The Congressional Budget Office (CBO) released its latest budget projections today, which show that the U.S. has made substantial progress towards getting its deficit and debt under control. However, the flip side of that reality is that CBO projects economic growth will be sluggish for the next several years, meaning that unemployment will only come down slowly. Here are the four biggest takeaways from the report:
1. The deficit has been reduced by a lot. As Center for American Progress Director of Tax and Budget Policy Michael Linden noted, in August 2010, CBO’s “alternative fiscal scenario” projected a deficit in 2020 of 7.8 percent of GDP. Now it projects that deficit will be 4.7 percent of GDP. The difference between the projected 2013–2020 deficit in 2010 and that same projection today adds up to $4.5 trillion in deficit reduction.
2. The debt is stabilized. Thanks to the fiscal cliff deal and previous budget agreements, most of the country’s debt problem is solved. The CBO’s report shows debt will now peak at 77.7 percent of GDP in 2014, then drop to 73.1 percent in 2018, then rise back to 76 percent in 2022. (See graph below.) According to the Economic Policy Institute, flattening out that second rise from 2018 to 2022 will only require $670 billion in additional deficit reduction — $580 billion in actual policy savings, plus $90 billion in resulting interest savings. That’s less than half the $1.5 trillion in additional deficit reduction President Obama is calling for.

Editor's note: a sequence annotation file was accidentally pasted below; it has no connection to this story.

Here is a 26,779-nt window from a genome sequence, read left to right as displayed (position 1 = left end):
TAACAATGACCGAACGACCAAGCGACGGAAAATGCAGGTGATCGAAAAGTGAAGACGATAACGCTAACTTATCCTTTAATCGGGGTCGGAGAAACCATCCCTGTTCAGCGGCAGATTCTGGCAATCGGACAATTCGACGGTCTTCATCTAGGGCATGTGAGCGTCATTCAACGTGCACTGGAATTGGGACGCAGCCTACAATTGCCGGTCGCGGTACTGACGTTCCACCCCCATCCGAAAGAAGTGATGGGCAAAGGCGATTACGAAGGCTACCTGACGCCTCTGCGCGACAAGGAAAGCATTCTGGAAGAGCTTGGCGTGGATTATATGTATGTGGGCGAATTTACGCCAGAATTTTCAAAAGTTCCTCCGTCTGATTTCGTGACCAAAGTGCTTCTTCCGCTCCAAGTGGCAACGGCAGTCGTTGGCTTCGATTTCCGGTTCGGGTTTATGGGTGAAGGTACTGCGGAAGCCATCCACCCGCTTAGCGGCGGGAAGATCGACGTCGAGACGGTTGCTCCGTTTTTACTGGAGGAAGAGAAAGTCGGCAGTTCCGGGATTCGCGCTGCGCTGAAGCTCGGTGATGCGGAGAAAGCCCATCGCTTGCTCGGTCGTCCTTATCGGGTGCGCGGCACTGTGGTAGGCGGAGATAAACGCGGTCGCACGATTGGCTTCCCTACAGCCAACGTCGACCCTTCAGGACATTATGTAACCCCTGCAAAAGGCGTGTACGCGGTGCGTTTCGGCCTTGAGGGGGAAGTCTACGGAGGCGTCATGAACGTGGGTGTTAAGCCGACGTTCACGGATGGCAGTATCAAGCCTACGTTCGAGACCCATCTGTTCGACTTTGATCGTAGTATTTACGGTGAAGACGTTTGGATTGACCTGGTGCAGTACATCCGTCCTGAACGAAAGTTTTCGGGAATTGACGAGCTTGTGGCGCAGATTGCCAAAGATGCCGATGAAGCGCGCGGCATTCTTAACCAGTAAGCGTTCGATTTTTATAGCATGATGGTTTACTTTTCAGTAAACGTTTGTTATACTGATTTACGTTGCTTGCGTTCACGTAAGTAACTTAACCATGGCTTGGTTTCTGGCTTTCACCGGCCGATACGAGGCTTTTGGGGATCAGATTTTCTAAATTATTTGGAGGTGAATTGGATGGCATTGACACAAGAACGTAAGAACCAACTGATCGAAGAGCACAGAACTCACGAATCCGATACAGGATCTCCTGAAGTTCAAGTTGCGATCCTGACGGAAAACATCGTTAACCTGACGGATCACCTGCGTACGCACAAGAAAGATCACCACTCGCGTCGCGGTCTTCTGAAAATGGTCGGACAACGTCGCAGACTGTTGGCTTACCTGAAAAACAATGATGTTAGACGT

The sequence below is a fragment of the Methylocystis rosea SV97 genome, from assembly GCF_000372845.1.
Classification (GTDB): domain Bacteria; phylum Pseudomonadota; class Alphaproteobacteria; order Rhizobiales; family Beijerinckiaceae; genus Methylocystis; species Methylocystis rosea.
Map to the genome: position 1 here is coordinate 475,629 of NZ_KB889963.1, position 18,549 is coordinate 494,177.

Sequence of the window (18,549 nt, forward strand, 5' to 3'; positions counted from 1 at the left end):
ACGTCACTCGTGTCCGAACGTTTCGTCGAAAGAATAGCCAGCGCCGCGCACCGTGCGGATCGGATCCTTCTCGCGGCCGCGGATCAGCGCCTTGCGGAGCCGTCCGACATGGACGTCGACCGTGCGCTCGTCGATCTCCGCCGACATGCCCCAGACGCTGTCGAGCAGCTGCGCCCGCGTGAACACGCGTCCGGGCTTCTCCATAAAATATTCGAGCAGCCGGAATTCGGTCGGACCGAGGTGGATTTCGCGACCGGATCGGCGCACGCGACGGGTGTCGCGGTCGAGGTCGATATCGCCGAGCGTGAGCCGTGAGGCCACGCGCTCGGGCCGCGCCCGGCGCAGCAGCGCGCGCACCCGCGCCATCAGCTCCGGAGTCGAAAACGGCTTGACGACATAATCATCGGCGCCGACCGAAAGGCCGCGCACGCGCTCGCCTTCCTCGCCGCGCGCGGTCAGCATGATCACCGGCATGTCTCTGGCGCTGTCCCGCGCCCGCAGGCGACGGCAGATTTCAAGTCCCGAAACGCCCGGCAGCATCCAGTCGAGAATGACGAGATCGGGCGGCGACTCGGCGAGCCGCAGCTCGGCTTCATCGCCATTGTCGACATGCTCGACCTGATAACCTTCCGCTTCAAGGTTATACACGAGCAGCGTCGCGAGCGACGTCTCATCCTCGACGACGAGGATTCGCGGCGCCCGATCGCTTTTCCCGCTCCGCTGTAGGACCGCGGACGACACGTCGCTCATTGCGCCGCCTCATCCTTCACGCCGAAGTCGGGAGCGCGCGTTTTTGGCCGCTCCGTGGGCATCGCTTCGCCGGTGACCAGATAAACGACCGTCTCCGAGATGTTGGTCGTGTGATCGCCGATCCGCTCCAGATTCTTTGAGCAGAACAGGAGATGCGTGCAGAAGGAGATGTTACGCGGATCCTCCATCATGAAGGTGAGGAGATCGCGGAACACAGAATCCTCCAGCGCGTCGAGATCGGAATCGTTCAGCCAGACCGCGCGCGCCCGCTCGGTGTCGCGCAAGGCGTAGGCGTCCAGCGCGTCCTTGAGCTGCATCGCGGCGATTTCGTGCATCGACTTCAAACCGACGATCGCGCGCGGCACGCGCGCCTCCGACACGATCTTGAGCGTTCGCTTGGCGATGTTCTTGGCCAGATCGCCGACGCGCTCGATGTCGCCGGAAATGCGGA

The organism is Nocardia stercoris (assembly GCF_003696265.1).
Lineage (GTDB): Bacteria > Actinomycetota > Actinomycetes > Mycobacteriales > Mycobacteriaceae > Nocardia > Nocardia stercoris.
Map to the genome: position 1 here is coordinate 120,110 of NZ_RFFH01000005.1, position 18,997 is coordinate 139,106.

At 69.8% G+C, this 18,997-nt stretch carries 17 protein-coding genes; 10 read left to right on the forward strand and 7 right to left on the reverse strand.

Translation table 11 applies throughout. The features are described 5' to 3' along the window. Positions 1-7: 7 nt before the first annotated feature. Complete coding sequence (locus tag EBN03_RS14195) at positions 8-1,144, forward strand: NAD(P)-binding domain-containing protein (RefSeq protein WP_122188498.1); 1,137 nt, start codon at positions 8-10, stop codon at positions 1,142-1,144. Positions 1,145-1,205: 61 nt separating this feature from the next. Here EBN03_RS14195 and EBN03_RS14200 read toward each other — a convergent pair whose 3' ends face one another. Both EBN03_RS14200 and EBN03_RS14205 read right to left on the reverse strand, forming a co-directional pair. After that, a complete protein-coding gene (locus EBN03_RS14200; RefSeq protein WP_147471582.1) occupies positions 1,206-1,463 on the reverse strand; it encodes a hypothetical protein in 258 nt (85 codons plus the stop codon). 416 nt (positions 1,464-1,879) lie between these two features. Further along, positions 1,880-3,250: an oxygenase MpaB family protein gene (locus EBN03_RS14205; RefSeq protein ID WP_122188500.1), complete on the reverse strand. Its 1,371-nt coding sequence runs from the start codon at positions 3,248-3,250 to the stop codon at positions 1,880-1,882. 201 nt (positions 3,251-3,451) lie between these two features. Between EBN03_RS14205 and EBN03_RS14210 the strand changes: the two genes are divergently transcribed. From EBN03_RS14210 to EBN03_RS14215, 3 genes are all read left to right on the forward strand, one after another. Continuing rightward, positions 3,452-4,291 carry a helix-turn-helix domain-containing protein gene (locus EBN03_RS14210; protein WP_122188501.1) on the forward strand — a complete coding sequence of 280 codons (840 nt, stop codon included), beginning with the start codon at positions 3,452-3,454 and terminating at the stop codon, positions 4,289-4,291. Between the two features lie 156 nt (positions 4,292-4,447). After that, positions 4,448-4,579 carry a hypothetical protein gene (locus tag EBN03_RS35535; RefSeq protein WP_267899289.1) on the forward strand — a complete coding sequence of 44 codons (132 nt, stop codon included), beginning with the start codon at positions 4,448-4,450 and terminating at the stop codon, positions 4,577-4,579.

3. Austerity is killing the recovery. The CBO anticipates that economic growth will be slow this year, which “reflects a combination of ongoing improvement in underlying economic factors and fiscal tightening that has already begun or is scheduled to occur — including the expiration of a 2 percentage-point cut in the Social Security payroll tax, an increase in tax rates on income above certain thresholds, and scheduled automatic reductions in federal spending.” Large austerity efforts in Europe have been stifling economic growth and causing continued economic contractions.
4. Jobs aren’t coming back fast. Due to a pronounced output gap — the gap between what the economy is producing and what it could be producing (shown below) — unemployment will remain elevated for several years. CBO projects that the unemployment rate “falls from 8.0 percent in the fourth quarter of 2013 to 6.8 percent in the fourth quarter of 2015 and then declines gradually to 5.5 percent in the fourth quarter of 2018.”
The report clearly shows that, despite the ongoing deficit hysteria in Washington, the far more pressing problem is growth and jobs.